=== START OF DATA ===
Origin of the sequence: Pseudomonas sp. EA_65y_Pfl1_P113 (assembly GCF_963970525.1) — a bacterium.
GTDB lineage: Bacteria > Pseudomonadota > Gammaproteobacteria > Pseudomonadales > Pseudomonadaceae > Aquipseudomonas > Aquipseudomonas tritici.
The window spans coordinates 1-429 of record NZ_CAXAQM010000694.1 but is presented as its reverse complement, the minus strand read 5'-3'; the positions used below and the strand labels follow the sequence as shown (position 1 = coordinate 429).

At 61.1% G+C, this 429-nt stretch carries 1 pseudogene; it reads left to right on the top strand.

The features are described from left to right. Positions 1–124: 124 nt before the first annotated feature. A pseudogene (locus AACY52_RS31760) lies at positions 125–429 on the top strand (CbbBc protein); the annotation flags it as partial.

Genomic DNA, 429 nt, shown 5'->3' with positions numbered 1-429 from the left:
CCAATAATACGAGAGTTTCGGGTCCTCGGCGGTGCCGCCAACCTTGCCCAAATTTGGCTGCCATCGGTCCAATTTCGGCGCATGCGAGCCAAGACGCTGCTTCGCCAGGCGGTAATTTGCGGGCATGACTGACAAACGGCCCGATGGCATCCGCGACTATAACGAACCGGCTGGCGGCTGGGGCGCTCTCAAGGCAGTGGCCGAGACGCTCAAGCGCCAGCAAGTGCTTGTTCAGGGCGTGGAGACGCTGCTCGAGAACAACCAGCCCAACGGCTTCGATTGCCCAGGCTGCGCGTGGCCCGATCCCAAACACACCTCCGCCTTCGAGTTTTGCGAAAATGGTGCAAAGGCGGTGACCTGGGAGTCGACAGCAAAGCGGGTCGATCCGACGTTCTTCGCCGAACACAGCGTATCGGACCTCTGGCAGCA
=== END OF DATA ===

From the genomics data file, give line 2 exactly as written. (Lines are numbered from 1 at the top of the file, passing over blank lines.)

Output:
GTDB lineage: Bacteria > Pseudomonadota > Gammaproteobacteria > Pseudomonadales > Pseudomonadaceae > Aquipseudomonas > Aquipseudomonas tritici.